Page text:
Honing: It's grinding with gloves! It's still grinding, but with much less aggressive tools and material, which is meant to eliminate scratch patterns from a stone surface, without producing additional ones (at least very visible). There are several degrees of honing; Low hone, when the final result is a smooth surface without any reflection whatsoever. Medium hone, when there's a slight reflection from a low angle point of view; high hone, when it's almost polished. Medium hone and high hone -- according with different types of stone -- are also referred to as "Satin finish".
Flaming: Is a particular process that aims at tempering the surface of a slab of granite (or marble). The procedure is usually implemented on a very rough surface, and is carried out by alternating the action of a very powerful torch, with cold water from a hose. The operator actually holds a torch with one hand and the hose with the other.

It's a process by which rough pieces of stone (usually precut to a determined size) are put inside an asymmetrically turning barrel (or drum, or tumble), together with some harder materials, usually, stones. The process -- that goes on for several hours -- produces a rough, yet scratch-free finish, and it also creates chips along the edges of the pieces of stone (that get smoothed out by the tumbling action), giving a final look as if the stone had been used for centuries.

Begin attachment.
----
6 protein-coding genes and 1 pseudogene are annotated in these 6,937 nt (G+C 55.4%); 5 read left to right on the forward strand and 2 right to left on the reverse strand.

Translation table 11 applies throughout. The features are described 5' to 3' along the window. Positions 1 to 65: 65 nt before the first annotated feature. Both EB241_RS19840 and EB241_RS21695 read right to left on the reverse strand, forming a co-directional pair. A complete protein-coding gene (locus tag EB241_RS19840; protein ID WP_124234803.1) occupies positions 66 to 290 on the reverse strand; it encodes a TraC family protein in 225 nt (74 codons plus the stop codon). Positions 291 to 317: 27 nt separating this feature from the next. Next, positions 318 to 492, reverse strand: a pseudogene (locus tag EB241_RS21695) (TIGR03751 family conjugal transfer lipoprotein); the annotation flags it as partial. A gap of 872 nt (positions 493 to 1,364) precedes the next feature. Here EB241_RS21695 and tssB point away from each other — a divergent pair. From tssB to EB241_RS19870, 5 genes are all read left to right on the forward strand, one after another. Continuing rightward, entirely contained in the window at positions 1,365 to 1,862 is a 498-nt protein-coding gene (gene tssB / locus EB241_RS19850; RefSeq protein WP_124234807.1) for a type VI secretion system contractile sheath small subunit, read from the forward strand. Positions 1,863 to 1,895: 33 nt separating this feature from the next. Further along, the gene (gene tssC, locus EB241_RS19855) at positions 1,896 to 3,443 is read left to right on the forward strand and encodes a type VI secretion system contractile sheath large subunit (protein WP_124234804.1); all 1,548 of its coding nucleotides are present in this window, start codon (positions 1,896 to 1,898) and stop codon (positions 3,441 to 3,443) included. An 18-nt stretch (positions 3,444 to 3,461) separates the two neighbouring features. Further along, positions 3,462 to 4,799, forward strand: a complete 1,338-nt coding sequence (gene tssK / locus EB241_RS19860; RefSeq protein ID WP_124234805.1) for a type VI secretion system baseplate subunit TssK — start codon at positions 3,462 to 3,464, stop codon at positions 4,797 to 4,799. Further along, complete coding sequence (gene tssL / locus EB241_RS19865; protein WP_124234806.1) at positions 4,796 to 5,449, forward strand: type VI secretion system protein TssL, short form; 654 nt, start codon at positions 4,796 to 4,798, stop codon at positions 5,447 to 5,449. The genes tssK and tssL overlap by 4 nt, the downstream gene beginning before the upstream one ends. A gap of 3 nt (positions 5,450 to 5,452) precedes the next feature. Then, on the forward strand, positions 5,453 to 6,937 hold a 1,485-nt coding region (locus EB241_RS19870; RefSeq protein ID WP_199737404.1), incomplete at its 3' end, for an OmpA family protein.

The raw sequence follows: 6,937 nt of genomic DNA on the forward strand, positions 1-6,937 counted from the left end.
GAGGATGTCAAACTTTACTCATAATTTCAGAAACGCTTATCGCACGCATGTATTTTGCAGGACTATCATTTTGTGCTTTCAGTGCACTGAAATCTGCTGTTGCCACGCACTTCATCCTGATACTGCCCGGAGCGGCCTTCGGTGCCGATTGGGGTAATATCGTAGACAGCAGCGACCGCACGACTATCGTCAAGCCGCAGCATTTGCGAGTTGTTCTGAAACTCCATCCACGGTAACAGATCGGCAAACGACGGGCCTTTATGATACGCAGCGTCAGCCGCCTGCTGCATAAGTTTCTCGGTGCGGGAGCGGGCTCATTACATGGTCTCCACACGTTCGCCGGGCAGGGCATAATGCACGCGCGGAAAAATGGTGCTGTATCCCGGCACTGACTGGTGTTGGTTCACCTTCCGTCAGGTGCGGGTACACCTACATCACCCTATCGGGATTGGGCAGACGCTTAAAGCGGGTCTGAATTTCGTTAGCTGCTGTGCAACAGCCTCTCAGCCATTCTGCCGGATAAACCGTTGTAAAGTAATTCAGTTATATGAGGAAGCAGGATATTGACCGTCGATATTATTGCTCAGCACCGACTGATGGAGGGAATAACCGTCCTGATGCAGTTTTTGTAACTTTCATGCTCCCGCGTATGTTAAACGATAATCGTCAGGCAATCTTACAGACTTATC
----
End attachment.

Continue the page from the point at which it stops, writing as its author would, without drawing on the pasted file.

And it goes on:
Polishing: Is the extremely fine abrasive action -- that follows the honing phase -- that will produce a gloss as high as the stone at hand can show. It can be implemented with specialty powders, or with manmade "brick" (same abrasive powders cemented together with some sort of resin). The most popular powders for polishing stone are aluminum oxide, or tin oxide.
Crystallization: It's a marketing term to describe what turns out to be a make-believe polishing procedure for calcite-based stones. It's designed for operators with no previous experience, who would like to learn how to polish marble, but think it's too difficult. The process is a chemical approach which is meant to actually destroy the crystals of Calcium Carbonate on the surface of the stone by means of a strong acid (typically fluoridric acid), so that some other shining agents (mostly waxes) can bond to it.
Buffing compound: itís a mix a polishing powders. Some times it can be found in a cream or paste form.
Impregnator: it's a below surface, penetrating sealer meant to clog the pores of the stone, so that it will not absorb staining substances.
Color enhancer: It's mostly mineral oil (of the type that doesn't evaporate), that's absorbed by the stone and gives it a so called "wet look". It's very popular with tumbled marble. Most color enhancers are impregnators, too.
Topical coating: Itís a coating that's applied to any surface for protection purposes. In the case of a floor it could be a wax. In the case of a hardwood floor it could be polyurethane, etc.
Ciao, Maurizio, USA

A 1656: This web site rocks!